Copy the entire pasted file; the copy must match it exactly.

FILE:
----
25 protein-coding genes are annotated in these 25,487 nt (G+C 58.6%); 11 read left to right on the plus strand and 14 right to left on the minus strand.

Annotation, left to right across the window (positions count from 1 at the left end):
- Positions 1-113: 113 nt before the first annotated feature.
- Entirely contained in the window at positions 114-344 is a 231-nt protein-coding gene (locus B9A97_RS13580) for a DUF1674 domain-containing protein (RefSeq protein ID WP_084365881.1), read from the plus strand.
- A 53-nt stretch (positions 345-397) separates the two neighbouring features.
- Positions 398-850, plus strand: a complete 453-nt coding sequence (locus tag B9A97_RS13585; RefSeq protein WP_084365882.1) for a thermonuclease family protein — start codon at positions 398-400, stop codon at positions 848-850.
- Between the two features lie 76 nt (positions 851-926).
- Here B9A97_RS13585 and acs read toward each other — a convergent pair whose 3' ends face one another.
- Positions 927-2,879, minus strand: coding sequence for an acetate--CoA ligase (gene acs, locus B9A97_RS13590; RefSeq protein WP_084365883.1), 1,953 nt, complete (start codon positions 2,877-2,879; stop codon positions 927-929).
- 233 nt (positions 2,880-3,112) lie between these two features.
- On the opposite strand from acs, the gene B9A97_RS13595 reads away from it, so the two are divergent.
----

25 protein-coding genes are annotated in these 25,487 nt (G+C 58.6%); 11 read left to right on the plus strand and 14 right to left on the minus strand.

Annotation, left to right across the window (positions count from 1 at the left end):
- Positions 1-113: 113 nt before the first annotated feature.
- Entirely contained in the window at positions 114-344 is a 231-nt protein-coding gene (locus B9A97_RS13580) for a DUF1674 domain-containing protein (RefSeq protein ID WP_084365881.1), read from the plus strand.
- A 53-nt stretch (positions 345-397) separates the two neighbouring features.
- Positions 398-850, plus strand: a complete 453-nt coding sequence (locus tag B9A97_RS13585; RefSeq protein WP_084365882.1) for a thermonuclease family protein — start codon at positions 398-400, stop codon at positions 848-850.
- Between the two features lie 76 nt (positions 851-926).
- Here B9A97_RS13585 and acs read toward each other — a convergent pair whose 3' ends face one another.
- Positions 927-2,879, minus strand: coding sequence for an acetate--CoA ligase (gene acs, locus B9A97_RS13590; RefSeq protein WP_084365883.1), 1,953 nt, complete (start codon positions 2,877-2,879; stop codon positions 927-929).
- 233 nt (positions 2,880-3,112) lie between these two features.
- On the opposite strand from acs, the gene B9A97_RS13595 reads away from it, so the two are divergent.